Looking tough

One of my favorite movies is “Dazed and Confused” by Richard Linklater. So many reasons, but I love watching even five random minutes of it. I remember keggers like they had by the moon tower. (Well, parts of keggers.) My high school boyfriend looked and acted kinda like Sasha Jenson, who is pictured wearing overalls on the right in this photo. Sasha Jenson’s extra cool, too, because he was in the original “Buffy The Vampire Slayer” movie, which is not as good at the long-running TV series, but it still counts for something.

When I watch even five minutes of that film, it makes me feel cooler than I actually am.

This scene below seems to be haunting me these days.

Cut to: Pink with an old couple leaving the game.


How’s your Dad doing?


Er, he’s doing great.


This arm ready to throw about two thousand yards next fall?


I don’t know we’ll see.


We’re depending on you boys and let me tell you what. You’re looking good. Thirteen starters coming back. Twenty-two lettermen looking tough.


Er yeah. Well you folks take care.


Okay good to see you Randy.

Richard Linklater can teach master classes at the department of Interdisciplinary Aesthetics. Hope everyone out there is looking tough.

And while I’m coming out…more on Buffy

I think that Buffy the Vampire Slayer was/is one of the best and most worthy fictions ever created. For a million reasons, not the least of which, from the final episode:

“From now on, every girl in the world who might be a Slayer, will be a Slayer. Every girl who could have the power, will have the power. Who can stand up, will stand up. Every one of you, and girls we’ve never known, and generations to come…they will have strength they never dreamed of, and more than that, they will have each other. Slayers. Every one of us. Make your choice. Are you ready to be strong?”

This kind of thing has long been my mission statement as a writer. I realized that back in the late 80s, after college, when I was figuring out what my life was all about. What I “figured out” then has evolved dramatically since, but even back in my clueless early 20s, I knew that my mission had, among other things, something to do with helping women and children stand up.

I have a cardboard cutout of Buffy in my new faculty office. I stared in her eyes while taking thirty quick breaths to pump me up before I went in to meet with a really cool small press, literary warrior-editor to pitch my novel yesterday. It helped, I think.

Coming out

So until now, this blog has been about a very tightly defined (by me) literary exercise: writing brief essays based on getting inside a photo or image that inspires me or opens up my thinking in some way.

Doing this exercise has meant that I have posted only when I have some semi-polished Thing to Say or other. (My definition and determination of “semi-polished” varies by the day, as you can see by reading my pretty sparse archives.) I wanted no blabby blog, full of overshares, because those types of blogs annoy the expletives out of me. I wanted instead a venue for practicing writing nonfiction. A showcase for the handful of people who might be reading.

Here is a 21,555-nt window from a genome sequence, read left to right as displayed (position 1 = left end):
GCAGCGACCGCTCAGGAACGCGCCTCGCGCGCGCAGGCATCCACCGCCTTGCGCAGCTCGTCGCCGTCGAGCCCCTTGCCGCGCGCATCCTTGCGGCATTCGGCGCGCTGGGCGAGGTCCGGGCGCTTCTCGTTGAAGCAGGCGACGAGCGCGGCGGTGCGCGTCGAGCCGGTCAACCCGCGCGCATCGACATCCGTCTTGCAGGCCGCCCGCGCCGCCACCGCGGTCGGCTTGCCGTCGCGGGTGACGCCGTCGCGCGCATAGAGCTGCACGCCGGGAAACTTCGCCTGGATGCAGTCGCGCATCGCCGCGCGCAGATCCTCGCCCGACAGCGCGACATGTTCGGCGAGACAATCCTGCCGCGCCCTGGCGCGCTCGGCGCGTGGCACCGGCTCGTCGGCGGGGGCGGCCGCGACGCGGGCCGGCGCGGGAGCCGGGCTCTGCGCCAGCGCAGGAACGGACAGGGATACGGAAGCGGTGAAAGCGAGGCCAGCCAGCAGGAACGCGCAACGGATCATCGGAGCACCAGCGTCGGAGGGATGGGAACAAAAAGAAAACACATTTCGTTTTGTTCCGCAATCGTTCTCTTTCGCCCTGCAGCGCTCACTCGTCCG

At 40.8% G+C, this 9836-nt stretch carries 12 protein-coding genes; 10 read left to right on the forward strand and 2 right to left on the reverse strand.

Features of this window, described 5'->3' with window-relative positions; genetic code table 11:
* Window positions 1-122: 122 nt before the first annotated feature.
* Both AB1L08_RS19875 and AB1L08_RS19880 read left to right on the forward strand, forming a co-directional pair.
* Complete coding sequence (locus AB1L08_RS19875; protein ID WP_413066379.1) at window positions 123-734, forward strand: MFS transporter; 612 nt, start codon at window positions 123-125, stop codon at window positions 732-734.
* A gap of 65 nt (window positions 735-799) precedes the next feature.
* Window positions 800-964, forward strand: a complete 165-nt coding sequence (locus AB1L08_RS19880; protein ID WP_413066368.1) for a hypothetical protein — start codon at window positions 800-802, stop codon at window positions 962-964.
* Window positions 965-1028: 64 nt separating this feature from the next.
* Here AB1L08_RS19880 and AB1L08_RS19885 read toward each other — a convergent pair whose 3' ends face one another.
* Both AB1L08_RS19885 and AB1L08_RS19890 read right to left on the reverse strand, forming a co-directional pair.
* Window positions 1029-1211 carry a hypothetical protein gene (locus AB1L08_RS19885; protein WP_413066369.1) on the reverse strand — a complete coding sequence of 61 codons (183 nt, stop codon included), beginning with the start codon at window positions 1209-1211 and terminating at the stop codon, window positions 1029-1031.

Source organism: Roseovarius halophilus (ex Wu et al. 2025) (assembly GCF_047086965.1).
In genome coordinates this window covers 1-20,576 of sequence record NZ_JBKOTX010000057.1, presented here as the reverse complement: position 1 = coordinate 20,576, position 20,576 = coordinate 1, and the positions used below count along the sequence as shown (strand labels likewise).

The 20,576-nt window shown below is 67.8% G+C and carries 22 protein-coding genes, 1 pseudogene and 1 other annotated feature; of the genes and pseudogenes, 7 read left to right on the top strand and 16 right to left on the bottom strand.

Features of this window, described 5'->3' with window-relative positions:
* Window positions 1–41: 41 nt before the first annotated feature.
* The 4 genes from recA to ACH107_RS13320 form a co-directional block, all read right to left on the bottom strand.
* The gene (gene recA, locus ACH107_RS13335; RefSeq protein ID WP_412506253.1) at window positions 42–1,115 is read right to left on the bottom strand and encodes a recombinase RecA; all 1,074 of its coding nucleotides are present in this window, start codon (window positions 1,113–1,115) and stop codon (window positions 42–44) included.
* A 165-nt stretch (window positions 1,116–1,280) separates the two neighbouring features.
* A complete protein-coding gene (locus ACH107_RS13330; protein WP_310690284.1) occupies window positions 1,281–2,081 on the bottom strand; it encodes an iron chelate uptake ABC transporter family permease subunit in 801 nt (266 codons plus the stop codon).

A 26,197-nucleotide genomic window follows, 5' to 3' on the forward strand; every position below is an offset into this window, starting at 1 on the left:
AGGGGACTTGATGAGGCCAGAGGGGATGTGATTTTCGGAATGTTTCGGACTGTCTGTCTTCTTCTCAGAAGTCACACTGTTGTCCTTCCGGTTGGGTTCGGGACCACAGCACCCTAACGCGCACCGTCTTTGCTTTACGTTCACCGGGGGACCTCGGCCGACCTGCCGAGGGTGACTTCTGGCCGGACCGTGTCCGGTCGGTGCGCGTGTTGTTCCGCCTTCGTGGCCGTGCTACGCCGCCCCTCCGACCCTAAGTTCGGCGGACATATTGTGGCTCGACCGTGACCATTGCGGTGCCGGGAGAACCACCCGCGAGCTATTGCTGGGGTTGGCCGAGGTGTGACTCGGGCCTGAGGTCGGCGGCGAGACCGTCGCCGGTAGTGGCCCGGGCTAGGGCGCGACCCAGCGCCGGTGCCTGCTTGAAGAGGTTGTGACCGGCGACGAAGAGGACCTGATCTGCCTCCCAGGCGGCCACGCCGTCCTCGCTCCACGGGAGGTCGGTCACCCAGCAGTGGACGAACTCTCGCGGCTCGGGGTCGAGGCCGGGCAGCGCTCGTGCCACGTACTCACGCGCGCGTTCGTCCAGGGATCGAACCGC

But the self-imposed form has become too precious (which went against the whole point of having a blog, and the THEME or IDEA of this blog) and so I’m breaking it open. OBJECTS IN MIRROR ARE STILL CLOSER THAN THEY APPEAR but they are blurrier and maybe you will see more of them. Coming atcha. You betcha. Coming out, maybe, in a way…

This week I have been attending the Antioch Writers Workshop, and my ideas about writing (creative) nonfiction have been cracked open. I’m heady with all the various shapes that creative nonfiction writing does and might take. Joyce Dyer‘s morning class has been great for that, as well as a memoir workshop with Nahid Rachlin.

I usually write fiction. I have written several novels, and some short stories. I’ve written a couple essays, and some of my short work has been published. But overall I would not consider myself a writer of nonfiction, except… I write nonfiction. I wrote what is essentially a personal essay (about something very personal, not for the blog) for the memoir workshop. It’s not memoir-y enough, I guess, but it is a start. And it turns out to be fun, and doesn’t have to be narcissistic. (I knew that from reading some great creative nonfiction, but it’s great to see and experience it firsthand.) For me, this kind of personal writing is excavation that I didn’t really think I would want to do, as:If I have the time, why don’t I work on my novel, except that as I grow older and (I hope) wiser, I realize again and again, in a deeper and deeper way, how connected all these things are. Words are words, they tell the truth, or they don’t, in various ways. There is truth in fiction and fiction in truth. Life informs fiction, fiction informs life, life informs life, etc. that is if a person (a writer or reader) is really awake.

So I’m putting my last name on the blog. I am owning this space. THIS IS MY SPACE. The little liberal, post-hippie town where I live used to have a “WE LIVE HERE!” parade, to tell the world that it wasn’t just a quaint little town to visit, or something… the freaks letting their freak flags fly, mummers, unicyclists, war protestors, etc. united to parade through town, so now, in the same spirit, this is my I WRITE HERE parade.

Having a little coming out party, for the five of you who are out there reading this.

p.s. The image at the top of this post is from an auction of “Buffy the Vampire Slayer” props on eBay after the series was over. I assume it was needlepoint that Buffy was supposed to have created as a kid. Moments like these make me glad I’m a (virtual and concrete) packrat. I wish I’d been able to win the item, but I stole the image, which is almost like being there.